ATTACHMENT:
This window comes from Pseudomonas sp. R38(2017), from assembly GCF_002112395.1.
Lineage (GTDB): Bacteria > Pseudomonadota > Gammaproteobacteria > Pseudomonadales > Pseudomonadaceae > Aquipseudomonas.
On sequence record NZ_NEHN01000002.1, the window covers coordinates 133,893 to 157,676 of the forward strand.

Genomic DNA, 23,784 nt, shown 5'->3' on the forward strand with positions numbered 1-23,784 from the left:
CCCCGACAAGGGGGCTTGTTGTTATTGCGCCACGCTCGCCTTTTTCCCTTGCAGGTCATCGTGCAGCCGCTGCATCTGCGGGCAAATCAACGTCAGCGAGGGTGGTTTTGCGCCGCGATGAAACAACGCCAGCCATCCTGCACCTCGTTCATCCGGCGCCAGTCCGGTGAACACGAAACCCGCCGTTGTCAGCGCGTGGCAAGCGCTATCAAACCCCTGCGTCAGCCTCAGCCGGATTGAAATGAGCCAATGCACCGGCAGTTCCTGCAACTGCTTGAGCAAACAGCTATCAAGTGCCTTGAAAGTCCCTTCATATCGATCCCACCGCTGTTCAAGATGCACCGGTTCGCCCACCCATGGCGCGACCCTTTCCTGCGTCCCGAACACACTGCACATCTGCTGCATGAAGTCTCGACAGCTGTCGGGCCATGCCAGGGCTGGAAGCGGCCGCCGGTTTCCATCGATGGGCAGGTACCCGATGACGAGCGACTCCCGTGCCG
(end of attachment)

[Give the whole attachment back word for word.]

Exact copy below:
This window comes from Pseudomonas sp. R38(2017), from assembly GCF_002112395.1.
Lineage (GTDB): Bacteria > Pseudomonadota > Gammaproteobacteria > Pseudomonadales > Pseudomonadaceae > Aquipseudomonas.
On sequence record NZ_NEHN01000002.1, the window covers coordinates 133,893 to 157,676 of the forward strand.

Genomic DNA, 23,784 nt, shown 5'->3' on the forward strand with positions numbered 1-23,784 from the left:
CCCCGACAAGGGGGCTTGTTGTTATTGCGCCACGCTCGCCTTTTTCCCTTGCAGGTCATCGTGCAGCCGCTGCATCTGCGGGCAAATCAACGTCAGCGAGGGTGGTTTTGCGCCGCGATGAAACAACGCCAGCCATCCTGCACCTCGTTCATCCGGCGCCAGTCCGGTGAACACGAAACCCGCCGTTGTCAGCGCGTGGCAAGCGCTATCAAACCCCTGCGTCAGCCTCAGCCGGATTGAAATGAGCCAATGCACCGGCAGTTCCTGCAACTGCTTGAGCAAACAGCTATCAAGTGCCTTGAAAGTCCCTTCATATCGATCCCACCGCTGTTCAAGATGCACCGGTTCGCCCACCCATGGCGCGACCCTTTCCTGCGTCCCGAACACACTGCACATCTGCTGCATGAAGTCTCGACAGCTGTCGGGCCATGCCAGGGCTGGAAGCGGCCGCCGGTTTCCATCGATGGGCAGGTACCCGATGACGAGCGACTCCCGTGCCG